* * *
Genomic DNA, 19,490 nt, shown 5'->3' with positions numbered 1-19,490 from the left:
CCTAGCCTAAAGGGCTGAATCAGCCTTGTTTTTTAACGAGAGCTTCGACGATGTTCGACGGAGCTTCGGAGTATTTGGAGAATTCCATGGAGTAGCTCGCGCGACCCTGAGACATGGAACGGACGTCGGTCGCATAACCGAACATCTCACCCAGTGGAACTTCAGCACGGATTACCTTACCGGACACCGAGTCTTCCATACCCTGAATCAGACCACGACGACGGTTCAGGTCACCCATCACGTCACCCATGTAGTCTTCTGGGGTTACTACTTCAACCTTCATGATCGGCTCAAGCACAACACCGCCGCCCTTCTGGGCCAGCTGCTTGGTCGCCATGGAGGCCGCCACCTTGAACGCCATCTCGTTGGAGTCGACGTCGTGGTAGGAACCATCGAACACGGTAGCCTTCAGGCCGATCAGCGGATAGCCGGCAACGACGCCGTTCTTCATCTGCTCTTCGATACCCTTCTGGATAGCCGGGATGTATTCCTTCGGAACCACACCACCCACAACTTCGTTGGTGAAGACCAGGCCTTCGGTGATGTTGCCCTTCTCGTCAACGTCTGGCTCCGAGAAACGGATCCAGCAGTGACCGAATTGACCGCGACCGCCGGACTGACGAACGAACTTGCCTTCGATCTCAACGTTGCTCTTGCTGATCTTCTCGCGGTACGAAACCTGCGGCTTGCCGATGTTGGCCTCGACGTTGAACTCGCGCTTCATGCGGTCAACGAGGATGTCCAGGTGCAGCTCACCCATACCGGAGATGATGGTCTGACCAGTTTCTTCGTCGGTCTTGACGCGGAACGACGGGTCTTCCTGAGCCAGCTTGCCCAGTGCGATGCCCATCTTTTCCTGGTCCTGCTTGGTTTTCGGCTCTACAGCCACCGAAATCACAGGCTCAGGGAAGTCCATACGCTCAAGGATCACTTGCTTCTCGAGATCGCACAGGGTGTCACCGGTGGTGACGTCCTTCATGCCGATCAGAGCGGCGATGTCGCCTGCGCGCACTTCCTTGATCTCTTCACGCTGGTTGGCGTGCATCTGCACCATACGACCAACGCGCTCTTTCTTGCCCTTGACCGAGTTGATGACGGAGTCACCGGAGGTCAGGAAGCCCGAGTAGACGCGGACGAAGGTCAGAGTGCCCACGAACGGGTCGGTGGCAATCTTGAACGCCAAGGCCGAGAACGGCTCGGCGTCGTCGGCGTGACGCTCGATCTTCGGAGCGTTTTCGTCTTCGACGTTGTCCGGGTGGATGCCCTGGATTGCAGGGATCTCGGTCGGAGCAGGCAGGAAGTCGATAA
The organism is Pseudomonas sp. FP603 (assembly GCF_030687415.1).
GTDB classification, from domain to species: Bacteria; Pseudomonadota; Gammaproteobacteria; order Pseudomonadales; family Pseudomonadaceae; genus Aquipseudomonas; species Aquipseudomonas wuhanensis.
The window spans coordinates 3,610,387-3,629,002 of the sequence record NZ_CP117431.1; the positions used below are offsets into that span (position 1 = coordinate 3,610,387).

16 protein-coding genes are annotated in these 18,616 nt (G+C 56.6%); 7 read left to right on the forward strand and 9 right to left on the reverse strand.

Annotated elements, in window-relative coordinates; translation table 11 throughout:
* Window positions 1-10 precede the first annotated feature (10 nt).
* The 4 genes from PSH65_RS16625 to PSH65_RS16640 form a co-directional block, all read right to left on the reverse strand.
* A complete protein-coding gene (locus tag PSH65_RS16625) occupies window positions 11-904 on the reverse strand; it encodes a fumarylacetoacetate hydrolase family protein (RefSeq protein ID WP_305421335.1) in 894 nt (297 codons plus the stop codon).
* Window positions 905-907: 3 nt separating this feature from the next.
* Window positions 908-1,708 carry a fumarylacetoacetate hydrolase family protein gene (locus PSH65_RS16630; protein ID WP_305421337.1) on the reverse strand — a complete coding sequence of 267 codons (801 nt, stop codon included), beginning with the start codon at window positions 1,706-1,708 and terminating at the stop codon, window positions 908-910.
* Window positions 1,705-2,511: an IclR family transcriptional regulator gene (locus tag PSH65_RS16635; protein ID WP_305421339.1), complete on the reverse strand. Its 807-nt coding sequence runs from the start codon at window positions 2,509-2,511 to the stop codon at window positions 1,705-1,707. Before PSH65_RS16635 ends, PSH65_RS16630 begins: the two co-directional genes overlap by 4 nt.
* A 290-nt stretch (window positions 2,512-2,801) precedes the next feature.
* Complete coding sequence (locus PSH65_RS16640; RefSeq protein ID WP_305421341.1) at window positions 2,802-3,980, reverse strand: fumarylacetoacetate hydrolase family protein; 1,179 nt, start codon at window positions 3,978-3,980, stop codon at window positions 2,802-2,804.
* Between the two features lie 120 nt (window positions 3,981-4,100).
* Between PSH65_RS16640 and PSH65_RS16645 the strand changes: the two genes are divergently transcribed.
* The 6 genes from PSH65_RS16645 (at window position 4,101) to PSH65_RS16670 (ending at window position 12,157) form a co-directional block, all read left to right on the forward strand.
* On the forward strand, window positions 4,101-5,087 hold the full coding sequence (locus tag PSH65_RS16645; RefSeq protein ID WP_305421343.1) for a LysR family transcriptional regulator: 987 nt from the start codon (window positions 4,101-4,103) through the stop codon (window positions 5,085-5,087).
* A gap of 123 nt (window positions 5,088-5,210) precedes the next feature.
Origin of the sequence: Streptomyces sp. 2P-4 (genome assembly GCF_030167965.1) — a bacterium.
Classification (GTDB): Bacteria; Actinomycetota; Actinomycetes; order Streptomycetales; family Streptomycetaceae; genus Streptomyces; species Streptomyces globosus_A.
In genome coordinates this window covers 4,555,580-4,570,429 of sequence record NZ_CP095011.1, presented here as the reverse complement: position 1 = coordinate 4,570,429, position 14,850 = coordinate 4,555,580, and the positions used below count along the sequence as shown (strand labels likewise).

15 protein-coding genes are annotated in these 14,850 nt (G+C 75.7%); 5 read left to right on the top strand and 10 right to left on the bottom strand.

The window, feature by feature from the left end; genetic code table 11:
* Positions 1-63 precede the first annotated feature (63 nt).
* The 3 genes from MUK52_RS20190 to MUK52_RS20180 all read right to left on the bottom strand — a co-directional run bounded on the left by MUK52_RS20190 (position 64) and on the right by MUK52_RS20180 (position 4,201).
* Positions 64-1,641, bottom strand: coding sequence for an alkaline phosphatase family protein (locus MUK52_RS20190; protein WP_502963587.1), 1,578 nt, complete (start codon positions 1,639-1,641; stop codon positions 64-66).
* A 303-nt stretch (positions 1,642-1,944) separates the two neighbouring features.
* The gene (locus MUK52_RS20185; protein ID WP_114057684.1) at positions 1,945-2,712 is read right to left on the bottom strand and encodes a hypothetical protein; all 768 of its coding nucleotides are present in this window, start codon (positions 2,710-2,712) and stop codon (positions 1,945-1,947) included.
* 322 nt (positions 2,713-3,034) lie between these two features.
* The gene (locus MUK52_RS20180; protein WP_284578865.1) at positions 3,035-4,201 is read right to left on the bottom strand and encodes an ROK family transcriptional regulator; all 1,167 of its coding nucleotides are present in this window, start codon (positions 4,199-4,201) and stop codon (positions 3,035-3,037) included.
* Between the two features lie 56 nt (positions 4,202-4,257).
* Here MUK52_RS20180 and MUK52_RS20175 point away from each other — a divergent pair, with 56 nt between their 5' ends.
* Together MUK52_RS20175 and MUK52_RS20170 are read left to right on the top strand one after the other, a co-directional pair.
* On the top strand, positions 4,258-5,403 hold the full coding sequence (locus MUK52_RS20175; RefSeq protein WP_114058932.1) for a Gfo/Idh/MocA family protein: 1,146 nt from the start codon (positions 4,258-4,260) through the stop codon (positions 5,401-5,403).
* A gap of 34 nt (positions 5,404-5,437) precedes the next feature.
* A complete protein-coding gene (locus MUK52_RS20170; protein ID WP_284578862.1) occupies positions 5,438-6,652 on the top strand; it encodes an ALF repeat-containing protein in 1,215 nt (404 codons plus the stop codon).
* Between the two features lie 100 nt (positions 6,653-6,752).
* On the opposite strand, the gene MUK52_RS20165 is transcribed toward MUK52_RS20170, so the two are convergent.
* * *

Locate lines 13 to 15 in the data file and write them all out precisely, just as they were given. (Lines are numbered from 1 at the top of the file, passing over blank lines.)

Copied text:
* Window positions 1,705-2,511: an IclR family transcriptional regulator gene (locus tag PSH65_RS16635; protein ID WP_305421339.1), complete on the reverse strand. Its 807-nt coding sequence runs from the start codon at window positions 2,509-2,511 to the stop codon at window positions 1,705-1,707. Before PSH65_RS16635 ends, PSH65_RS16630 begins: the two co-directional genes overlap by 4 nt.
* A 290-nt stretch (window positions 2,512-2,801) precedes the next feature.
* Complete coding sequence (locus PSH65_RS16640; RefSeq protein ID WP_305421341.1) at window positions 2,802-3,980, reverse strand: fumarylacetoacetate hydrolase family protein; 1,179 nt, start codon at window positions 3,978-3,980, stop codon at window positions 2,802-2,804.